AAA: Three in Four Americans Remain Afraid of Fully Self-Driving Vehicles
LEARN MORE: Driver-less Vehicle News Library
AAA believes testing, experience and education will aid consumer acceptance. Editors Note ..why should the AAA give a shit about driver-less car?
PITTSBURGH, PA - March 14, 2019: A year after a number of high-profile automated vehicle incidents, American attitudes toward fully self-driving cars have not rebounded. AAA's annual automated vehicle survey found that 71 percent of people are afraid to ride in fully self-driving vehicles - indicating that overall sentiment has not yet returned to what it was prior to last year's incidents (63 percent). AAA believes the key to helping consumers feel more comfortable with fully self-driving vehicles will be bridging the gap between the perception of automated vehicle technology and the reality of how it actually works.
"Automated vehicle technology is quickly becoming more and more common in today's cars, which should help ease public trepidation in the years ahead," says Mike Hoshaw, vice president of automotive services for AAA East Central. "There's a sense of mystery surrounding some of these technologies that will be eased as fully automated vehicle technology becomes more familiar to motorists."
Experience seems to play a key role in impacting how drivers feel about automated vehicle technology. Many cars on the road today are equipped with advanced driver assistance systems (ADAS), which are considered the building blocks for fully self-driving vehicles. AAA's recent survey revealed that regular interaction with ADAS components like lane keeping assistance, adaptive cruise control, automatic emergency braking and self-parking significantly improves consumer comfort level. On average, drivers who have one of these four ADAS technologies are about 68 percent more likely to trust these features than drivers who don't have them.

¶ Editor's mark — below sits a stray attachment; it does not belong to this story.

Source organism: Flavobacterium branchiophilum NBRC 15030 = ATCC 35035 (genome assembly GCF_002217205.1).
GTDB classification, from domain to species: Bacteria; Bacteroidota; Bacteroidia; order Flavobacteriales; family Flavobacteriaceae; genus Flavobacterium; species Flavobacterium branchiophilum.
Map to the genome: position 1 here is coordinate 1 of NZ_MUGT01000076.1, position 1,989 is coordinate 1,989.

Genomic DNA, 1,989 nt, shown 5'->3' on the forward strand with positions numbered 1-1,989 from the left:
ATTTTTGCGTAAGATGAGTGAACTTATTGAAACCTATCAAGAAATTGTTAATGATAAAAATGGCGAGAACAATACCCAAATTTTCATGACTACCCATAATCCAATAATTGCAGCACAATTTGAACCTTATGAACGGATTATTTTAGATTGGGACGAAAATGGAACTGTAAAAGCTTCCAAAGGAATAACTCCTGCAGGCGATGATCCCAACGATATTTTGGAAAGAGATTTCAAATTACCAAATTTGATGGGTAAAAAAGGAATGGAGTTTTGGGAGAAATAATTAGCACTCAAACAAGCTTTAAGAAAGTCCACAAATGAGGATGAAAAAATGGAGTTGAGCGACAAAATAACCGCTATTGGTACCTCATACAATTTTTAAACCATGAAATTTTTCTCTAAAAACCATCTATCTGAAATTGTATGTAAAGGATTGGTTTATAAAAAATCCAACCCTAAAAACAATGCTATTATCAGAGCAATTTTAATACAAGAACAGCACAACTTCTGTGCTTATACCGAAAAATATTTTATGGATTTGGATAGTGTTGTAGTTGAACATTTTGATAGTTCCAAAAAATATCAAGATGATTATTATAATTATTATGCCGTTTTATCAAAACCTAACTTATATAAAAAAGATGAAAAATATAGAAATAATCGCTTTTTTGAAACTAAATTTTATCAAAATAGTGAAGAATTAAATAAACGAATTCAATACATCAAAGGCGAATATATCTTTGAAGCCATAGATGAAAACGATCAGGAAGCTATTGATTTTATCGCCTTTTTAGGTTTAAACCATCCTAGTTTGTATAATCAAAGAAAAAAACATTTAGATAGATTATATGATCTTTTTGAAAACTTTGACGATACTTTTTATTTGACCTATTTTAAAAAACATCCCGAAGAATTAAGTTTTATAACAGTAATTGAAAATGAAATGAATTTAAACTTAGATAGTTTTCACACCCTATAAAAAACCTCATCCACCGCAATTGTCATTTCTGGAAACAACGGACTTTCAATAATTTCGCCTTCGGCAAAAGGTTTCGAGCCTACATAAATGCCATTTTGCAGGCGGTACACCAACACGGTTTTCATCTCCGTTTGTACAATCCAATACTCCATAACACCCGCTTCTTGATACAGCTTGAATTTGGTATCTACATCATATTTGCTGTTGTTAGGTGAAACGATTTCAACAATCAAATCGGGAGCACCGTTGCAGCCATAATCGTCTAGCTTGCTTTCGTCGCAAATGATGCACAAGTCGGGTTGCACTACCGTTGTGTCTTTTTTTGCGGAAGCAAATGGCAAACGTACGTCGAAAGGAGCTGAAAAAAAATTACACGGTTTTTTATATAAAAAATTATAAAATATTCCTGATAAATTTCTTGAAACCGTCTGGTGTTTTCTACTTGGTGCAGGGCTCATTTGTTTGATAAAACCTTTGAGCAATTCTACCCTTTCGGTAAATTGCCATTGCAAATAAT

Even more promising, AAA found that Americans are receptive to the idea of automated vehicle technology in more limited applications. About half (53 percent) are comfortable with low-speed, short distance forms of transportation like people movers found at airports or theme parks while 44 percent are comfortable with fully self-driving vehicles for delivery of food or packages. However, once the passengers become more personal €“ in particular, transporting their loved ones €“ only one in five remain comfortable. Despite fears still running high, this study shows that Americans are willing to take baby steps toward incorporating automated technology into their lives.
Currently, more than half of Americans (55 percent) think that by 2029, most cars will have the ability to drive themselves. However, this timeline may be overly optimistic given the number of vehicles already on the road today. Those who are skeptical that fully self-driving cars will arrive that soon cite reasons such as lack of trust, not wanting to give up driving, the technology won't be ready, and that road conditions will not be good enough to support the technology.
While experts agree that a fully self-driving fleet is still decades away, it is likely that more highly automated vehicles will be on the roads in the coming years. The more drivers understand both the benefits and limitations of the technology that is currently available, AAA believes the more prepared and receptive they will be for the experience of riding in a fully automated vehicle when the time comes.
To help educate consumers on the effectiveness of emerging vehicle technologies, AAA is committed to conducting ongoing, unbiased testing of automated vehicle technologies as well as researching how related emerging technologies can help reduce or prevent crashes.
About the Study
A telephone omnibus survey was conducted January 10-13, 2019. A total of 1,008 interviews were completed among adults, 18 years of age or older.
A dual-frame approach was used that combined landline and cell phone interviews to ensure that adults who only or primarily communicate via cell phones are included and properly represented. Survey responses are weighted by six variables (age, gender, geographic region, race/ethnicity, education, and landline vs. cell phone only) to ensure reliable and accurate representation of the total continental US population, 18 years of age and older.
The margin of error for the study is 4% at the 95% confidence level. Smaller subgroups will have larger error margins.